The following is the petition that missionary Adoniram Judson made to Ann Hasseltine’s father asking for her hand in marriage, knowing that missionary life in India in that day could likely be a death sentence.
“I have now to ask, whether you can consent to part with your daughter early next spring, to see her no more in this world; whether you can consent to her departure, and her subjection to the hardships and sufferings of missionary life; whether you can consent to her exposure to the dangers of the ocean, to the fatal influence of the southern climate of India; to every kind of want and distress; to degradation, insult, persecution, and perhaps a violent death. Can you consent to all this, for the sake of him who left his heavenly home, and died for her and for you; for the sake of perishing, immortal souls; for the sake of Zion, and the glory of God? Can you consent to all this, in hope of soon meeting your daughter in the world of glory, with the crown of righteousness, brightened with the acclamations of praise which shall redound to her Saviour from heathens saved, through her means, from eternal woe and despair?” (Courtney Anderson, To the Golden Shore).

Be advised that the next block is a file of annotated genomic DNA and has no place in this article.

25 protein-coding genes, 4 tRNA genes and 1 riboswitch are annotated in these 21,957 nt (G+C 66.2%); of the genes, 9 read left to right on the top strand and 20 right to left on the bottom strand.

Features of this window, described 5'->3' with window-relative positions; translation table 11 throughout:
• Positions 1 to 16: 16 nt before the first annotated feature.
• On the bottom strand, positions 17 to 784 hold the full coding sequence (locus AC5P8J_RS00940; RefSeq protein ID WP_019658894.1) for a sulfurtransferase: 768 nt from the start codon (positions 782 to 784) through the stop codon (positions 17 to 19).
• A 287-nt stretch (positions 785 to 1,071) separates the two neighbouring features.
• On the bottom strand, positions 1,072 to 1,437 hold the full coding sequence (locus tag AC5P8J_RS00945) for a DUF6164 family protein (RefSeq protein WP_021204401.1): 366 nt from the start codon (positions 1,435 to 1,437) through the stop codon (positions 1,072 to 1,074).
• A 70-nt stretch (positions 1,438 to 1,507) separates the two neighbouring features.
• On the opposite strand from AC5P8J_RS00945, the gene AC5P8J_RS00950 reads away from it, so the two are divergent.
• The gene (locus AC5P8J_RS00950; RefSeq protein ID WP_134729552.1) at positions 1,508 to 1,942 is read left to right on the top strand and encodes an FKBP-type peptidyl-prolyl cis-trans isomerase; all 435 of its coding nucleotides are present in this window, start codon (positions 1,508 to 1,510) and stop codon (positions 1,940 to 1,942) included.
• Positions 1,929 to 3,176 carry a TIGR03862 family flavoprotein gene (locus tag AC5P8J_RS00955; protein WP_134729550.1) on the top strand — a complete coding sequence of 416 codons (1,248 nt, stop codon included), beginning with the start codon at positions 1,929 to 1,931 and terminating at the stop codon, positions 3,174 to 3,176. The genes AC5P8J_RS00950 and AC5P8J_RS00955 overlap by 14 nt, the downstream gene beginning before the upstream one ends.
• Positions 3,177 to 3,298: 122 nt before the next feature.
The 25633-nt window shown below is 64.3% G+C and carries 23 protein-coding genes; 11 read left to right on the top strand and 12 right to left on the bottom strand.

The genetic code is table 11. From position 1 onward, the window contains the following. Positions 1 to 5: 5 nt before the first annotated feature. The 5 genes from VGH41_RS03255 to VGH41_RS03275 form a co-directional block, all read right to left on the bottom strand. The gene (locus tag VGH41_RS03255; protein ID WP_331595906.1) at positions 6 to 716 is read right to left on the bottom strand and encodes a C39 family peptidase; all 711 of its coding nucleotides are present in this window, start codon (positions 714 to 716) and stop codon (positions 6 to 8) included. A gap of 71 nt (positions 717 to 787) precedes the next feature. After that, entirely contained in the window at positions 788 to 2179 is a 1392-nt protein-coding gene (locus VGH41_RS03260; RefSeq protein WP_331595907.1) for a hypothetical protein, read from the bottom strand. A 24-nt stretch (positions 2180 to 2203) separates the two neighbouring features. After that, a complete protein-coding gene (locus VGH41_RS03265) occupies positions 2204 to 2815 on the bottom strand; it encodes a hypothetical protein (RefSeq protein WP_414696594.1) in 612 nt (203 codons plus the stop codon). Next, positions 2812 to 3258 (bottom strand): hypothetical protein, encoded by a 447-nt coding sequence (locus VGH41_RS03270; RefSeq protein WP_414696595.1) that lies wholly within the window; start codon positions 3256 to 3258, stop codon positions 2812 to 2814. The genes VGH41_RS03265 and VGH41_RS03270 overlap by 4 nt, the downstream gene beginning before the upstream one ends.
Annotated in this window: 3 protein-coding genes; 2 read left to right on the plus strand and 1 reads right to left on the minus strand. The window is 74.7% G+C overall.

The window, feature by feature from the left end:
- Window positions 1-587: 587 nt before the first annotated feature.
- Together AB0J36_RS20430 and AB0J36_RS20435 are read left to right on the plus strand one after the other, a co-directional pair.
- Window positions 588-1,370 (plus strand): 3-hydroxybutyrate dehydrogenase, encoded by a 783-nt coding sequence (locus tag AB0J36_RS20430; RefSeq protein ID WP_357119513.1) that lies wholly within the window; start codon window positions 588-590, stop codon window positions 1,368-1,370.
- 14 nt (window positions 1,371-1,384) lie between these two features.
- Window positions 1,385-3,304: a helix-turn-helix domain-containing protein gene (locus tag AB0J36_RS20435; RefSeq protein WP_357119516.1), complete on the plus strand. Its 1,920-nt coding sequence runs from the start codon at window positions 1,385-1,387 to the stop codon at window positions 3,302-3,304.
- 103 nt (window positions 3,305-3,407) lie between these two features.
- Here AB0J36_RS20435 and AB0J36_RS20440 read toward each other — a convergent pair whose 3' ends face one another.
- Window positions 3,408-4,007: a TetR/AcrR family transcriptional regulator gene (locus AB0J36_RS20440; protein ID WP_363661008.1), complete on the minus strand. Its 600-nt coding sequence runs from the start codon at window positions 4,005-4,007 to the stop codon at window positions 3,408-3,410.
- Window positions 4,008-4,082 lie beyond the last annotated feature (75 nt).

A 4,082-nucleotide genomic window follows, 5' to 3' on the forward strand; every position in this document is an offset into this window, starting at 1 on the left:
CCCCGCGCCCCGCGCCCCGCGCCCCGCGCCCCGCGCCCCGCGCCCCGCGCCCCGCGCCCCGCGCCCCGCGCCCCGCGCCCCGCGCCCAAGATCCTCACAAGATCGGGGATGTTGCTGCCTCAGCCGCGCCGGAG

Ann’s father let her make the decision, and she said yes. And she did not see her parents again in this world and she did suffer great hardships and she did die young, but she did it for the sake of the Saviour and lost souls. What a wonderful example and challenge.